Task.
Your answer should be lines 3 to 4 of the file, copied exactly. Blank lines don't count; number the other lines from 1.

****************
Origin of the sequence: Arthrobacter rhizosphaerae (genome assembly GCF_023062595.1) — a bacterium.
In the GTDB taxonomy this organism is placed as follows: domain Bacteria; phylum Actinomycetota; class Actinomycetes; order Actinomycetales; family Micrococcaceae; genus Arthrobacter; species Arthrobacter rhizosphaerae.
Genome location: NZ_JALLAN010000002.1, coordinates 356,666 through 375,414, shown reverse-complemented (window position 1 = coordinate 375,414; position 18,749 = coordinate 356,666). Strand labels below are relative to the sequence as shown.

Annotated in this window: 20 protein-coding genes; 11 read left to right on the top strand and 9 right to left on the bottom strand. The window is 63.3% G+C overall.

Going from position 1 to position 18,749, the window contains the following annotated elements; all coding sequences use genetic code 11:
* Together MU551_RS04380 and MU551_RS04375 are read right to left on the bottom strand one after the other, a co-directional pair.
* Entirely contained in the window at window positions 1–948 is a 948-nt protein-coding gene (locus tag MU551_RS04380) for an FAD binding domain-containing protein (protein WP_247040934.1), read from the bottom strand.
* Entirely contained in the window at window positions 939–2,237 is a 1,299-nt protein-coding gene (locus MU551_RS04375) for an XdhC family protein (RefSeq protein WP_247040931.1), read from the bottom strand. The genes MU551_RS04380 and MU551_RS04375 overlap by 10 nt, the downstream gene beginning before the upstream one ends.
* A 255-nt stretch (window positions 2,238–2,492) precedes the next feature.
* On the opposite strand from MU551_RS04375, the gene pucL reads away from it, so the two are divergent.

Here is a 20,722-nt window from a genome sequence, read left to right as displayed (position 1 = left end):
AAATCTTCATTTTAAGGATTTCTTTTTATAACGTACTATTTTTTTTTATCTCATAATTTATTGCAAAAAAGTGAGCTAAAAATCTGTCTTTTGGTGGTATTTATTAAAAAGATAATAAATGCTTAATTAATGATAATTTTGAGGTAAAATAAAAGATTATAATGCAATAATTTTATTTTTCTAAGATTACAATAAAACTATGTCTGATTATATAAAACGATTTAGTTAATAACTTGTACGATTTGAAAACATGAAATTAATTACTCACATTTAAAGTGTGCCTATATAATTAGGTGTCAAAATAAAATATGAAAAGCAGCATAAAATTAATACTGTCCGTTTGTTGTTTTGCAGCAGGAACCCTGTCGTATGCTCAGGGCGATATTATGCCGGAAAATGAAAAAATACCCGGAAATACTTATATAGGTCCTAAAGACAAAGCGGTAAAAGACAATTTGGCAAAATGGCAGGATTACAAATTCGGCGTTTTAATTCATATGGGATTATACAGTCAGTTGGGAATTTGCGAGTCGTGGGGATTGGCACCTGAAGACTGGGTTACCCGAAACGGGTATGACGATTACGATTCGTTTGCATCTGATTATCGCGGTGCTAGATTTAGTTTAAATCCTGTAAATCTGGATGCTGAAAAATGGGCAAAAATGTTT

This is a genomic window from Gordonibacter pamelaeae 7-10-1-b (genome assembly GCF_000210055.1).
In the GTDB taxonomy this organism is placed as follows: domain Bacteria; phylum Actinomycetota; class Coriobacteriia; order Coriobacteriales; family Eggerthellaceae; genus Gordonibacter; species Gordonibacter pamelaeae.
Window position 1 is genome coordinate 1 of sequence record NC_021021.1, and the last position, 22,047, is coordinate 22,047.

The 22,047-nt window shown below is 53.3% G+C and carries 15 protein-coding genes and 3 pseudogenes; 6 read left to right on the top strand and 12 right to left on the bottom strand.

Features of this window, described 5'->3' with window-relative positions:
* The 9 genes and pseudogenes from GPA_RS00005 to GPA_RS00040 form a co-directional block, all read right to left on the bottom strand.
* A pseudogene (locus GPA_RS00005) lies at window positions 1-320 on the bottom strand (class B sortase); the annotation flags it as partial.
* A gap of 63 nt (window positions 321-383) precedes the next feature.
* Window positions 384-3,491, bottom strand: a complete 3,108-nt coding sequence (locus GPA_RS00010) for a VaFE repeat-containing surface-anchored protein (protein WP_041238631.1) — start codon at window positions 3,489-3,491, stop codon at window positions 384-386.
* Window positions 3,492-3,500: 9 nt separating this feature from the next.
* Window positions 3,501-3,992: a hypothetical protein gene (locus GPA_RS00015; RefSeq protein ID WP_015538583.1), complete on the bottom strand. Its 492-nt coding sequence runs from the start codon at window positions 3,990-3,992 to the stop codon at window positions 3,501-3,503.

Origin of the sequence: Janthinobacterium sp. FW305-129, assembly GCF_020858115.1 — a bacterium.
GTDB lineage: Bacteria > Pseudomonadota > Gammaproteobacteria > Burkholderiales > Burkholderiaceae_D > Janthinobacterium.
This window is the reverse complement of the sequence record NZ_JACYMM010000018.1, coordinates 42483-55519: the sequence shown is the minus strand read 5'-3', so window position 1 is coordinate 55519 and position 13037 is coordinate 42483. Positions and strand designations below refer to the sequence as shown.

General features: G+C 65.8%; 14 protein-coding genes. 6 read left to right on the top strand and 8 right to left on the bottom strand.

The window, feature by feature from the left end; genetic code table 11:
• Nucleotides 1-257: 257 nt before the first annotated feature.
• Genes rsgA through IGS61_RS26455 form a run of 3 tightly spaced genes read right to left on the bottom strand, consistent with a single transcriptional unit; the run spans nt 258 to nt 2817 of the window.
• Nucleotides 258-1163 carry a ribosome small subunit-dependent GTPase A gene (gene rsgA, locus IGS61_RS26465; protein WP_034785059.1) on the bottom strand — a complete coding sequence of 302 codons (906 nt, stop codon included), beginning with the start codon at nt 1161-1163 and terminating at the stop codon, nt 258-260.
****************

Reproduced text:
Genome location: NZ_JALLAN010000002.1, coordinates 356,666 through 375,414, shown reverse-complemented (window position 1 = coordinate 375,414; position 18,749 = coordinate 356,666). Strand labels below are relative to the sequence as shown.

Annotated in this window: 20 protein-coding genes; 11 read left to right on the top strand and 9 right to left on the bottom strand. The window is 63.3% G+C overall.